A reader writes:
Somehow, I think the headline to this article is over-hopeful:
By IBRAHIM BARZAK, Associated Press Writer
Not only is it over-hopeful, but it underscores the futility of Sharon’s withdrawal from Gaza:
GAZA CITY, Gaza Strip — Israel and the Palestinians have agreed to halt nearly a week of fighting after militant groups pledged to halt rocket fire on southern Israeli towns, Palestinian officials said Sunday.
The deal, which Israeli officials refused to confirm, would bring an end to the second serious round of violence since Israel completed its withdrawal from the Gaza Strip last month.
Remember the whole point of the withdrawal from Gaza was that it was supposed to reduce violence. Palestinians in Gaza were attacking and killing Jews with rockets, suicide bombers, and sniper attacks, and the “solution” was clear — get the Jews out, and the Palestinians will stop fighting, because they are jusdt upset that Jews live among them.
Turns out, of course, that they are upset Jews live anywhere, and they’ll attack Jews anytime they can get within rocket range of them. And it’s a lot easier for them to obtain, set up, and use the rockets, now that they have Gaza all to themselves.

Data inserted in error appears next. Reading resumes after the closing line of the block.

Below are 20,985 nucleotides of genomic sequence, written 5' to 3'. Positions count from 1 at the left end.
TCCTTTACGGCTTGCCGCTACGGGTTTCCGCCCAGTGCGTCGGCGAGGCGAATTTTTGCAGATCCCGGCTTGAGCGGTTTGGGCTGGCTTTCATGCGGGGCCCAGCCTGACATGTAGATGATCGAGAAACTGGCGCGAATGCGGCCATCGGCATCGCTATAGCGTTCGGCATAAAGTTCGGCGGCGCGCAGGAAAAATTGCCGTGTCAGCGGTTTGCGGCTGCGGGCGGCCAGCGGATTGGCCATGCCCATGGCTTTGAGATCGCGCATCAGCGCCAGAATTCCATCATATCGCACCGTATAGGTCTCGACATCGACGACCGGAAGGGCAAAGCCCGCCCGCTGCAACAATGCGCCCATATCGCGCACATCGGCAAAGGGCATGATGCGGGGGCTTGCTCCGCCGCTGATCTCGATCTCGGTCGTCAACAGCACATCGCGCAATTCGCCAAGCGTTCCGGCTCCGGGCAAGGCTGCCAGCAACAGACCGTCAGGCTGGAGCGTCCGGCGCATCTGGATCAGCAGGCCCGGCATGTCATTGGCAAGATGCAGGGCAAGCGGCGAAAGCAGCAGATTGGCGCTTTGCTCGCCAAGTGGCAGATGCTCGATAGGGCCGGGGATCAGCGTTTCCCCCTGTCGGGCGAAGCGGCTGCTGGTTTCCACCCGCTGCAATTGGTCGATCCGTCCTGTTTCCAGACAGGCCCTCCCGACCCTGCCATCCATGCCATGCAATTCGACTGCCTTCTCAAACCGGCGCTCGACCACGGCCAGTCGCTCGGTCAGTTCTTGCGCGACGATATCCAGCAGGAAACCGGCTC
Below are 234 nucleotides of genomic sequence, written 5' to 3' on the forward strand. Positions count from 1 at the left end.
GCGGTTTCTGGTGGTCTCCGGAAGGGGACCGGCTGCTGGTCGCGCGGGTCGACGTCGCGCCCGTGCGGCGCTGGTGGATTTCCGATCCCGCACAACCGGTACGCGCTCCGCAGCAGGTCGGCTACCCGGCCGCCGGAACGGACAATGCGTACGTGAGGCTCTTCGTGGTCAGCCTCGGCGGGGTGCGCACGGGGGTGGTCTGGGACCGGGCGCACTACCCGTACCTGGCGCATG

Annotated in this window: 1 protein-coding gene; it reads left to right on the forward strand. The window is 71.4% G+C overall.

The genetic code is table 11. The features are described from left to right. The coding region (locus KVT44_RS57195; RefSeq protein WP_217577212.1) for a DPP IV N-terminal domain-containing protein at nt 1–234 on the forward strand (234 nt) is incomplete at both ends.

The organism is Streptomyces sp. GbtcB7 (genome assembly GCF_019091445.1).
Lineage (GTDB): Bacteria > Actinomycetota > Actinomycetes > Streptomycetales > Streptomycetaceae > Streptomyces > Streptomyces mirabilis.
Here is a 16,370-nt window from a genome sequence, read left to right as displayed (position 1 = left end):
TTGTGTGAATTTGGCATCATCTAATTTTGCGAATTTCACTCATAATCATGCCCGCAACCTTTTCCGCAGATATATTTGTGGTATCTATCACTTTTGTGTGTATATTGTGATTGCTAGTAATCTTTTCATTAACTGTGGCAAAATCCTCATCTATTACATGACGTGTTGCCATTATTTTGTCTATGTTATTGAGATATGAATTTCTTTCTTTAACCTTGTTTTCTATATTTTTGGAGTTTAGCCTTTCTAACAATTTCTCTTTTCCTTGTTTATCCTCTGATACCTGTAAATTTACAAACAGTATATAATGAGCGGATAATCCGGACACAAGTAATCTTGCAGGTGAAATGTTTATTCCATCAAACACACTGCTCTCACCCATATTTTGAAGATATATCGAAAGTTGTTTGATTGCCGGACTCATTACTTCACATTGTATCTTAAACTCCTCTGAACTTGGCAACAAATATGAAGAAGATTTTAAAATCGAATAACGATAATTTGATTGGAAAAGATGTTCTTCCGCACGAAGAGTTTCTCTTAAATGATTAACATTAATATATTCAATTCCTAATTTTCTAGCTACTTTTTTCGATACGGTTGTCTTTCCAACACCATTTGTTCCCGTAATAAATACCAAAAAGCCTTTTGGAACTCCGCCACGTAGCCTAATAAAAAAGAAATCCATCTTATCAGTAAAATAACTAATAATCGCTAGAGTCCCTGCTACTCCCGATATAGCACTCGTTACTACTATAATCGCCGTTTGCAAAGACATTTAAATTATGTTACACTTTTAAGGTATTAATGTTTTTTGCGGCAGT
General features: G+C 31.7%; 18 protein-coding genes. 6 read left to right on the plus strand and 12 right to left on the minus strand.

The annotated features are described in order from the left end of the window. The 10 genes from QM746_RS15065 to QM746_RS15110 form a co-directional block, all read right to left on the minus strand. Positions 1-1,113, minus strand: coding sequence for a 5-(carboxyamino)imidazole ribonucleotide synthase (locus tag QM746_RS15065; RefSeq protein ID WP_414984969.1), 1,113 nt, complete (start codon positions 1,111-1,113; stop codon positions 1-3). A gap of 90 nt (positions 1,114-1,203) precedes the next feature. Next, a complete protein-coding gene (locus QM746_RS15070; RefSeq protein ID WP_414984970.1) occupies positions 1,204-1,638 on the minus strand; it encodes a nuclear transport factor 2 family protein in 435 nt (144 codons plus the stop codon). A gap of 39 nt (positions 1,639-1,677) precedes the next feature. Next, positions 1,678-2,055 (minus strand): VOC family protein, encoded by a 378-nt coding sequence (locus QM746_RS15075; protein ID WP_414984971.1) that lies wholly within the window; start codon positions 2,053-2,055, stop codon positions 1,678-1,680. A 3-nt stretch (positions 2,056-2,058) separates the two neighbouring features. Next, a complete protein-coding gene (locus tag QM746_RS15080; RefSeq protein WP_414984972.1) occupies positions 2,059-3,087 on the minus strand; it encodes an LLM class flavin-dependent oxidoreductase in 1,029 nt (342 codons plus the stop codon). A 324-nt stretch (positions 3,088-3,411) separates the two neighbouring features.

Of course, the article has yet another example of how the media can use the pretense of objectivity to mislead people as to what’s going on:
While many had expected the withdrawal to restart peace efforts, the two sides have so far failed to capitalize on the opportunity.
The “two sides”? Read that carefully: one side withdraws from an area and expels their own citizens for the sake of peace, and the other side responds by shooting rockets into the other side’s residential neighborhoods. But “the two sides” have “failed to capitalize on the opportunity”? One of them created the opportunity! It was the other side that failed to capitalize on the opportunity — or more precisely, they capitalized an the opportunity: the opportunity to shoot more rockets and kill more Jews, not the opportunity for peace.
Peace which, apparently, is not their objective. Any policy predicated on the assumption — contrary to all evidence — that peace is their objective is doomed to failure.